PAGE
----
Misinformation, data uncertainty and the cat scale of wellbeing – global lessons on knowledge exchange during a pandemic

While the evidence base on successful practices in knowledge exchange is growing rapidly, the COVID-19 pandemic presents unprecedented global challenges. During an online taster event for the upcoming Fuse international conference on knowledge exchange in public health, international experts shared their learning from the pandemic.

Perhaps the biggest challenge during the pandemic has been communication. Governments demanding quick access to the latest scientific evidence to inform their decision making in the fight against COVID-19; researchers dealing with a lack of data and uncertainty in interpreting emerging data on spread of the virus and risks to health; and both struggling with the spread of misinformation on social media and in other places of power

In spite of these challenges, awareness of public health and research evidence has increased significantly during the pandemic. Some public health figures, such as England’s chief medical officer Chris Whitty, have become household names (“next slide please) and ‘R numbers’ are now common knowledge. We learned to be more flexible in funding, designing and conducting collaborative research, with gold-standards being replaced by ‘good enough’.

Maureen Dobbins from the National Collaborating Centre for Methods and Tools within McMaster University in Canada, demonstrated how they were able to develop new synthesis methods and dissemination plans with local government to mobilise evidence for decision making within less than a month. For example, they conducted a rapid review on household food insecurity for the Public Health Agency of Canada with support from Public Health Advisor Leanne Idzerda. They dealt with uncertainty in these rapid reviews by grading the evidence by asking: ‘How likely are the findings to change with more evidence?’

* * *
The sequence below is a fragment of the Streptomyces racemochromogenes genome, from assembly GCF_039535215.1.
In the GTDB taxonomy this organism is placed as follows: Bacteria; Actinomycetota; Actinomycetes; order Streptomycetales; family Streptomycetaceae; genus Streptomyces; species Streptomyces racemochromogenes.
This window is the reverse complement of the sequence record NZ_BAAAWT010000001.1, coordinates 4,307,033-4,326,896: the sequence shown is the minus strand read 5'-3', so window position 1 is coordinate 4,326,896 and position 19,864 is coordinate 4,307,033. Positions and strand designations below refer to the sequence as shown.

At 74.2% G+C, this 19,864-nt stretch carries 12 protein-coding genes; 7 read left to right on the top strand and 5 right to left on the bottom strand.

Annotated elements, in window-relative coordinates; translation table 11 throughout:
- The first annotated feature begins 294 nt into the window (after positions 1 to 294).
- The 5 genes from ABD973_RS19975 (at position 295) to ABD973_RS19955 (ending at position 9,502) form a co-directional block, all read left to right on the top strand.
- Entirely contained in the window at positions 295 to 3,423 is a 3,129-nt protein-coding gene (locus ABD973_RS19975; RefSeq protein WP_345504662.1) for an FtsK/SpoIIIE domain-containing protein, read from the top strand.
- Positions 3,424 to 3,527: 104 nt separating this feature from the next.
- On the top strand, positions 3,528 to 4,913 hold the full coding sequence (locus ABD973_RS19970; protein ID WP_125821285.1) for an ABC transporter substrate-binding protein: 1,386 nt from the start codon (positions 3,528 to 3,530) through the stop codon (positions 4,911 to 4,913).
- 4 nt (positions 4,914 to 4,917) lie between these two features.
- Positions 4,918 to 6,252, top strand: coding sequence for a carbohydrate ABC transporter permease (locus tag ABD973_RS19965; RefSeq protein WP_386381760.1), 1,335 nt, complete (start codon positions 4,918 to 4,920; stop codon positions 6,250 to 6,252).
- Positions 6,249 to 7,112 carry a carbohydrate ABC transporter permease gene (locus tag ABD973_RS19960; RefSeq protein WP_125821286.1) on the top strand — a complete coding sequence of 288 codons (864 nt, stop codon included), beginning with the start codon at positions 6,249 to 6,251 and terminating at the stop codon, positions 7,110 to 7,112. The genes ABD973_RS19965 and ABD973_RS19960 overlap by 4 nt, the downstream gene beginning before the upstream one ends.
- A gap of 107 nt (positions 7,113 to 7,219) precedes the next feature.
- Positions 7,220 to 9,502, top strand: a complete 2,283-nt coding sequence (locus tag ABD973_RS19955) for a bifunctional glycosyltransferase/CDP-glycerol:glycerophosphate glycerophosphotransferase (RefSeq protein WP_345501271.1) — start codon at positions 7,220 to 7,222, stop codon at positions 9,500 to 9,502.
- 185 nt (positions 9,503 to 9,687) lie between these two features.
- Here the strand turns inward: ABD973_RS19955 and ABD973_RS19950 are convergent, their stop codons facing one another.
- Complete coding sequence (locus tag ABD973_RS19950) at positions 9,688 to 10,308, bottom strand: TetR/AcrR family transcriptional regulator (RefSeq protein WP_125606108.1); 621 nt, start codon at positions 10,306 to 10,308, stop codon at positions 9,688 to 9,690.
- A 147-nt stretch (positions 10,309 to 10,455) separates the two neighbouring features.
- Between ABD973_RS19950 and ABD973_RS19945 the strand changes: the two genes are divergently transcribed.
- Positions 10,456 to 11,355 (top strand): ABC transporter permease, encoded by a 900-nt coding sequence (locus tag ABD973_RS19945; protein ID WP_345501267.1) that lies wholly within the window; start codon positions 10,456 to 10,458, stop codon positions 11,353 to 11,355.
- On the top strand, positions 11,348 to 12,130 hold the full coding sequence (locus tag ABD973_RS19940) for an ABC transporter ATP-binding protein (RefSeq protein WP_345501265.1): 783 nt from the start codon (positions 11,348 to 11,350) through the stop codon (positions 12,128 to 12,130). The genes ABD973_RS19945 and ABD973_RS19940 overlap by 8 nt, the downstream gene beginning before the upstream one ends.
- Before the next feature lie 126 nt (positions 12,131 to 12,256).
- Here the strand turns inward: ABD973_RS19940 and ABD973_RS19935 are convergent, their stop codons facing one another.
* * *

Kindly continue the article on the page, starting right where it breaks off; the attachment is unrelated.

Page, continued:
As professionals, we learned to deal with the uncertainty of data by making better use of our personal connections. Roland Bal from the School of Health Policy and Management at Erasmus University in Rotterdam showed how Dutch clinicians mobilised their informal network of colleagues at the local, regional and national level to coordinate beds for COVID-19 patients across hospitals in the Netherlands and reduce uncertainty about available intensive care unit capacity. This resulted in a dedicated bus service for transporting patients between hospitals.

Existing monitoring and coordinating structures between hospitals no longer worked in the pandemic and were replaced with new informal ones, in which emotions and politics played a much larger part. Roland dubbed this the importance of ‘relational epistemology’ and also drew attention to the ‘dark side’ of these new coping strategies, where people outside these relational structures were seldom heard and the patient voice and experience not included.